There is a general function in the Kolban JavaScript toolkit that can be used to add/subtract dates (see: Error: Reference source not found)

Data Type – TWDocument

The TWDocument object represents a document uploaded through a Coach and stored/managed by IBPM.


Property Description
id:String The internal id of the document. Will be unique for every document.
name:String The name of the document.
version:Integer The version number of the document.
type:String URL or File
uri:String The URI of the document if its type is URL.
contentType:String The HTTP MIME type of the document.
allVersions:TWDocument[] An array of all the versions of this document.
processInstance:TWProcessInstance The Process Instance that this document belongs to.
hideInPortal:Boolean True of the document should be hidden in Process Portal.
modifiedBy:TWUser The user who last modified/added the document.
modificationDate:Date The date when the document was added.


|deleteAllVersions|| |getTypeName|| |writeDataToFile|Write the content of the document to a file on the local file system where Process Server is executing.|

The TWProcessInstance object has an addDocument() method to create a new document.

There does not appear to be a way to get "simple" access to the content of the document however it appears that we can write it to a file and then load the file content. As to why there is no way to access the content, there are a couple of thoughts (unverified) as to why IBM's designers chose not to provide this. One thought is that working with binary data in the context of a Business Process is simply not a desirable trait. By not providing any getters for the data, the designer of a solution is forced to immediately look into Java alternatives from the start. A second possible reason is that the JavaScript language has no binary data handlers.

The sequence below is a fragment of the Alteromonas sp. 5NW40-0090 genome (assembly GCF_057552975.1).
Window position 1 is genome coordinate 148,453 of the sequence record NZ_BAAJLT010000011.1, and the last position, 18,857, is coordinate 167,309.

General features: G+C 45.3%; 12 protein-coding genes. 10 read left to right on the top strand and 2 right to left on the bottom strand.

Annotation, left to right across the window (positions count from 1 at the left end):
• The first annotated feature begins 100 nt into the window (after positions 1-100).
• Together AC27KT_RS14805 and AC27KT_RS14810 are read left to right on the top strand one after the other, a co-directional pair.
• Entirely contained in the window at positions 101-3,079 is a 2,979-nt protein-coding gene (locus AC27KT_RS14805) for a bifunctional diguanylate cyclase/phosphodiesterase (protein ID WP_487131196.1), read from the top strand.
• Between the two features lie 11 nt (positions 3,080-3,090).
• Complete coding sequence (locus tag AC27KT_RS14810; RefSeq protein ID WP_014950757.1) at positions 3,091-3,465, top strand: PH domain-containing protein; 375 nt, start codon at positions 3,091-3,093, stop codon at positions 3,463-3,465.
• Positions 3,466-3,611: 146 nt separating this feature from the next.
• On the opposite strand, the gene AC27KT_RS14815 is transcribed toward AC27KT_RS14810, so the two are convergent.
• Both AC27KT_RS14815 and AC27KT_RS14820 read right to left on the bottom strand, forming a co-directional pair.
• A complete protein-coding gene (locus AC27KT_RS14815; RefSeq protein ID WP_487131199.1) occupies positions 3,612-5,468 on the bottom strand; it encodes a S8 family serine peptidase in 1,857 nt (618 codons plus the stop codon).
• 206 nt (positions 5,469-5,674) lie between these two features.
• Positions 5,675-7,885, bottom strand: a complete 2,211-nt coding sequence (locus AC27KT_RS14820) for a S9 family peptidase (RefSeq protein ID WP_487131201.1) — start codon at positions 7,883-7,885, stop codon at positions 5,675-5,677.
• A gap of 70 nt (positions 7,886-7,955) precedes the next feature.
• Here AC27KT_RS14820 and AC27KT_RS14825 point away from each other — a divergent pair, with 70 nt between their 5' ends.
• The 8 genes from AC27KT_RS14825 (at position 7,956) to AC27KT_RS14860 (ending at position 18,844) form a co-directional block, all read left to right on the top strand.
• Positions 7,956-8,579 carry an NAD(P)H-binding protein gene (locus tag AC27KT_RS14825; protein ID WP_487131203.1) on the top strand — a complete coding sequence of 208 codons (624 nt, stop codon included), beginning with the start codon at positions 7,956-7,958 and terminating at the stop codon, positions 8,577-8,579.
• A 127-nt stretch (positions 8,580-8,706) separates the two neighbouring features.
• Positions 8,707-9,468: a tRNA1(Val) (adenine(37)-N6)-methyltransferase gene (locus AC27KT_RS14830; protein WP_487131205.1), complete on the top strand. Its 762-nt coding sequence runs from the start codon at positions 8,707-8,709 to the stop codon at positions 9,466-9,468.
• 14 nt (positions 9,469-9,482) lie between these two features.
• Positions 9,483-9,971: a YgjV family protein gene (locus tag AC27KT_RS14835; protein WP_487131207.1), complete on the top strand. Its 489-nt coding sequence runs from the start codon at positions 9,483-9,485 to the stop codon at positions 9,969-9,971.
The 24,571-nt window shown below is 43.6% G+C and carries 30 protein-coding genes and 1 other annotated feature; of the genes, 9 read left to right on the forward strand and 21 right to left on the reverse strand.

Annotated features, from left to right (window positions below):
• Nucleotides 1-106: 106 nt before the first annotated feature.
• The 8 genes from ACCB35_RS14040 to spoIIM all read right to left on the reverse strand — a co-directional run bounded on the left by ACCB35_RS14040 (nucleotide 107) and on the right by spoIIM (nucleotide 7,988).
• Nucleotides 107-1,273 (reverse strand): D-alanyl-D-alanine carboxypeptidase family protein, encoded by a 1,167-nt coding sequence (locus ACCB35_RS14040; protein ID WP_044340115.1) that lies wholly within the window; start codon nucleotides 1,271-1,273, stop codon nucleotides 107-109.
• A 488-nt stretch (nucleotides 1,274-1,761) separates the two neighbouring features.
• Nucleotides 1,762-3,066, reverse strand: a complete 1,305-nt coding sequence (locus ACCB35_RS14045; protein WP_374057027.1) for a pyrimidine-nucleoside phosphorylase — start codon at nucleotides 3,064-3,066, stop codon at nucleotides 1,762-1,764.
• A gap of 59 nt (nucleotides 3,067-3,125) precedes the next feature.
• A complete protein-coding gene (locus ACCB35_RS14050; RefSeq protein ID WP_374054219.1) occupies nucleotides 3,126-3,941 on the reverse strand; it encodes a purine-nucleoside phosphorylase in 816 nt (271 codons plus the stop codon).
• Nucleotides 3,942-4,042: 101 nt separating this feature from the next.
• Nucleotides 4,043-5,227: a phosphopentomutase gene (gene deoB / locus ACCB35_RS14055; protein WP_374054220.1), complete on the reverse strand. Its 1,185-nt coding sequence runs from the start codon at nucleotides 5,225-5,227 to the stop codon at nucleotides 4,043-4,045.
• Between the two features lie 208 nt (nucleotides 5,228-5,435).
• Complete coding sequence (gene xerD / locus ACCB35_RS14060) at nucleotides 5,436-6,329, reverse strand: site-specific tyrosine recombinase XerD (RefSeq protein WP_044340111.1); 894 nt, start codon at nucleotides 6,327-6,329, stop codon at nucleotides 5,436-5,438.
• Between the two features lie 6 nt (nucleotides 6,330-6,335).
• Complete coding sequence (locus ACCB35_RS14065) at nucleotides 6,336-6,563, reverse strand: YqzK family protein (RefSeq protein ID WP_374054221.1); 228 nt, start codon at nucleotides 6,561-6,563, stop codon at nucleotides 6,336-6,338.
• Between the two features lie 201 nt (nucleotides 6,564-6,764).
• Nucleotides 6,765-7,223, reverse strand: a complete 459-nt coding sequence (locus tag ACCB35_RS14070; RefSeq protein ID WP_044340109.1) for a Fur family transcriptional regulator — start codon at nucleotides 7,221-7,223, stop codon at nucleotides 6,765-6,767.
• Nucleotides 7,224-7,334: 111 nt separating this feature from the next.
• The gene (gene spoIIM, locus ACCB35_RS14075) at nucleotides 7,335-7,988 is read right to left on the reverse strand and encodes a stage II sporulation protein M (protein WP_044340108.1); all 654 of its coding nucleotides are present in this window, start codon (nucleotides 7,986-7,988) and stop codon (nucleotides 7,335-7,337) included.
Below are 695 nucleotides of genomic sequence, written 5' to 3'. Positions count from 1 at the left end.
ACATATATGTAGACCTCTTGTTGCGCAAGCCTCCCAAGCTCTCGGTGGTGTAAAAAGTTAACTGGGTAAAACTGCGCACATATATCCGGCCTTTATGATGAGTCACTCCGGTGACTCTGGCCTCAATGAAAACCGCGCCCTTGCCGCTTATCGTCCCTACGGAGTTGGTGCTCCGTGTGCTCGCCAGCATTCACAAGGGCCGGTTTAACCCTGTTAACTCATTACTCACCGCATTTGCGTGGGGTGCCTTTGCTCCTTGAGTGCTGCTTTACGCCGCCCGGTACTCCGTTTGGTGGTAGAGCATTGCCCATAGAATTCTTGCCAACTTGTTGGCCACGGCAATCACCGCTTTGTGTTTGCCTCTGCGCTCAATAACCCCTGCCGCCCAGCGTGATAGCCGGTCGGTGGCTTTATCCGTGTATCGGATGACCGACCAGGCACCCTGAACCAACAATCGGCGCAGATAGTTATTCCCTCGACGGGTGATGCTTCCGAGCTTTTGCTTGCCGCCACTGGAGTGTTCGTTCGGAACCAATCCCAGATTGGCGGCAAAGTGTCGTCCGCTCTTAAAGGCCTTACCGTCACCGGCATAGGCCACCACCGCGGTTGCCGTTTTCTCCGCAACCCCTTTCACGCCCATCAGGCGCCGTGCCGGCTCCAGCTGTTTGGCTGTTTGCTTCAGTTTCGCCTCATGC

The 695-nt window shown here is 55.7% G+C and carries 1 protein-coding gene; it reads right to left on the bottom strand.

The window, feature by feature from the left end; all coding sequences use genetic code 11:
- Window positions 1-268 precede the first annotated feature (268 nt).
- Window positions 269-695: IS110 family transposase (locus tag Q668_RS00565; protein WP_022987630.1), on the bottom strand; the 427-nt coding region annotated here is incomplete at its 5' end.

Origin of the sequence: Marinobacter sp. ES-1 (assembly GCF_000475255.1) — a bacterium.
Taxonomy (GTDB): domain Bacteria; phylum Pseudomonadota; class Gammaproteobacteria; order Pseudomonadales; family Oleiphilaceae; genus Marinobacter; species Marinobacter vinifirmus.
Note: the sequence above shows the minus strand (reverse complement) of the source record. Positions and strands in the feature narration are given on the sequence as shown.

A possible solution to this is to encode the data into a String representation. We appear to have two choices for this. The first is hexBinary which takes a single byte of data and represents it by two characters. The two characters are the hexadecimal notation for the byte value. A class is supplied as part of the Axis2 package to perform hexBinary encoding. The class is called "HexBinary". The second technique is to encode as base64. Base64 encoding is a little more complex but basically encodes 3 bytes of data into 4 characters. Base64 encoding can be used from the Apache commons.codec package.

See also:

Data Type – TWHolidaySchedule

This data type describes a holiday schedule. A holiday schedule is a list of dates that are considered holidays. This comes into play when we are calculating a due date for a process or activity. If the date on which a task would otherwise complete is a holiday, then we need to accommodate for that by moving the due date to the right to the first non-holiday date.

The variable called tw.system.holidaySchedules contains a list of all the different holiday schedules available.

We can add/define a new holiday schedule with

tw.system.addHolidaySchedule(TWHolidaySchedule holidaySchedule).

We can find a holiday schedule by name with

tw.system.findHolidayScheduleByName(String name).

We can remove a holiday schedule with

tw.system.removeHolidaySchedule(String id).

We can update a holiday schedule with

tw.system.updateHolidaySchedule(TWHolidaySchedule holidaySchedule).

See also:

This item defines the referenced links in the documentation.

Instances of this type can be found from instances of TWProcessInstance and TWStep.

See also:

Data Type – TWManagedFile

The managed file type represents a file that can be found as part of a toolkit or Process Application.

See also:

Data Type – TWModelNamespace